My soul, why art thou sad always, and frettest thus in my breast! Trust still in God, for him to praise I hold it ever best. Like as the hart doth pant and pray, the wellsprings to obtain; so doth my soul desire alway, with thee, Lord, to remain. My soul doth thirst, and would draw near the living God of might; Oh, when shall I come and appear in presence of his sight. Alas, what grief is it to think the freedom once I had! Therefore my soul, as at pit's brink, most heavy is and sad. For I did march in good array, in joyful company, unto the temple was our way to praise the Lord most high. By him I succor have at need against all pain and grief; he is my God who with all speed doth haste to send relief. Like as the hart doth pant and bray, the wellsprings to obtain; so doth my soul desire alway, with thee, Lord, to remain.
- by John Hopkins , appears in The Scottish Psalter of 1635 [an adaptation] [author's text not yet checked against a primary source]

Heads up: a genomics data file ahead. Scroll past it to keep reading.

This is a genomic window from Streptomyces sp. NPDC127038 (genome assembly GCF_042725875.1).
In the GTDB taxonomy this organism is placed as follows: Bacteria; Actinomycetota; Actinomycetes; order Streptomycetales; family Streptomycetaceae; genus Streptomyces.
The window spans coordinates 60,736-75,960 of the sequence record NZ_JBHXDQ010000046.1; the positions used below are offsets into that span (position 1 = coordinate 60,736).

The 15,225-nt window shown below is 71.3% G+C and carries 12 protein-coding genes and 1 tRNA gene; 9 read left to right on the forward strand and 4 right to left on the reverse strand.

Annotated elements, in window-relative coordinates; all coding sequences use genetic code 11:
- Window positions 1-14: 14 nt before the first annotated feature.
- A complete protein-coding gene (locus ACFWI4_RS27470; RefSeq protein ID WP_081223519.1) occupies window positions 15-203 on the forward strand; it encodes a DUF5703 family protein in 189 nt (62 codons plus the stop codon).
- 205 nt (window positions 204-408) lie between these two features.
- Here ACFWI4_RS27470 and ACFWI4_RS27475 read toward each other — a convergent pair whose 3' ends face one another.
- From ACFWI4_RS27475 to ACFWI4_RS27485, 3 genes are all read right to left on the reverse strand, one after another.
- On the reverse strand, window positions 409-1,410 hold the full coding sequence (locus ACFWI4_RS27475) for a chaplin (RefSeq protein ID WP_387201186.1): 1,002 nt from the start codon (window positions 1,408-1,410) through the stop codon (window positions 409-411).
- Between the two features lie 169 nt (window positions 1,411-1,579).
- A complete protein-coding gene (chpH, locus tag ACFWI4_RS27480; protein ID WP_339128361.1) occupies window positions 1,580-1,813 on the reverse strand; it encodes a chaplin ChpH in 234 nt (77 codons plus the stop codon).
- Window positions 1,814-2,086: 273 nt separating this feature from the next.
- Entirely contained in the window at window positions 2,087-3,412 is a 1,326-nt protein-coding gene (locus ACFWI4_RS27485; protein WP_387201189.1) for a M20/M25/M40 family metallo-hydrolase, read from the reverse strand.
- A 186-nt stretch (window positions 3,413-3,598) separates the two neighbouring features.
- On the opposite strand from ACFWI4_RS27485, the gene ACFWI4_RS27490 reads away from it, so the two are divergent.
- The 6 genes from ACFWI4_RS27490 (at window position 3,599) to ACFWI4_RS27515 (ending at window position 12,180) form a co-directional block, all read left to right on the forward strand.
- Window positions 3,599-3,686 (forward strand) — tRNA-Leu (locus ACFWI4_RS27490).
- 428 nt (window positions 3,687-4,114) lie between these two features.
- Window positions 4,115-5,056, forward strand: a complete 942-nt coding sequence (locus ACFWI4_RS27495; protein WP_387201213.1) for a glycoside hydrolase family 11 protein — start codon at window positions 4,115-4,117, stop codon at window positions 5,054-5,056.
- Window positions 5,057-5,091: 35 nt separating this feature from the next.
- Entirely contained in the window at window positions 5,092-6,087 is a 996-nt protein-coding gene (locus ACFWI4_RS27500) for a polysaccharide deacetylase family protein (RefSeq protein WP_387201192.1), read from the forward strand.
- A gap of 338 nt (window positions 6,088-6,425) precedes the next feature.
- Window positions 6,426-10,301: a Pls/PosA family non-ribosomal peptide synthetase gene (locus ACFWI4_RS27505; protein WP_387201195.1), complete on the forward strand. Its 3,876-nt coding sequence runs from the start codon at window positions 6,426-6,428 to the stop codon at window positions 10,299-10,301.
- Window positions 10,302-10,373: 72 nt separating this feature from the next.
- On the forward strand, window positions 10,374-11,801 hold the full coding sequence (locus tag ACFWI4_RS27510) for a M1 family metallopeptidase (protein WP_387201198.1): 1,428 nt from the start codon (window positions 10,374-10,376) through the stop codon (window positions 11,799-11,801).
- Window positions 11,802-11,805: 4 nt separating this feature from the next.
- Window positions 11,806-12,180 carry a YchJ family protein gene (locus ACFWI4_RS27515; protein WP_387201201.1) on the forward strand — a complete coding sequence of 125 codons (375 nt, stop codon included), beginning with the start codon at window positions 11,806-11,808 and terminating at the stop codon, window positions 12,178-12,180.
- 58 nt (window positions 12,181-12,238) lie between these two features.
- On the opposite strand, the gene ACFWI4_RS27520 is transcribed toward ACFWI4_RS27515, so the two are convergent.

Musical settings (art songs, Lieder, mélodies, (etc.), choral pieces, and other vocal works set to this text), listed by composer (not necessarily exhaustive)
- by Gary Bachlund (b. 1947), "Like as the Hart", 2005 [tenor or bass and organ], from Three Psalms, no. 2 [ sung text checked 1 time]
Settings in other languages, adaptations, or excerpts:
- Also set in English, a translation by Bible or other Sacred Texts [an adaptation] GER ; composed by John Linton Gardner, Georg Friedrich Händel.
- Also set in English, a translation by Bible or other Sacred Texts , "Psalm 42" GER ; composed by Frances Allitsen, née Bumpus.
- Also set in English, a translation by Matthew Parker, Archbishop (1504 - 1575) , first published 1567 [an adaptation] GER ; composed by Thomas Tallis.
- Also set in German (Deutsch), a translation by Martin Luther (1483 - 1546) , "Psalm 41 (42)" ENG ENG ENG ENG ; composed by Frances Allitsen, née Bumpus.
Researcher for this text: Emily Ezust [Administrator]
This text was added to the website: 2007-05-04
Line count: 27
Word count: 168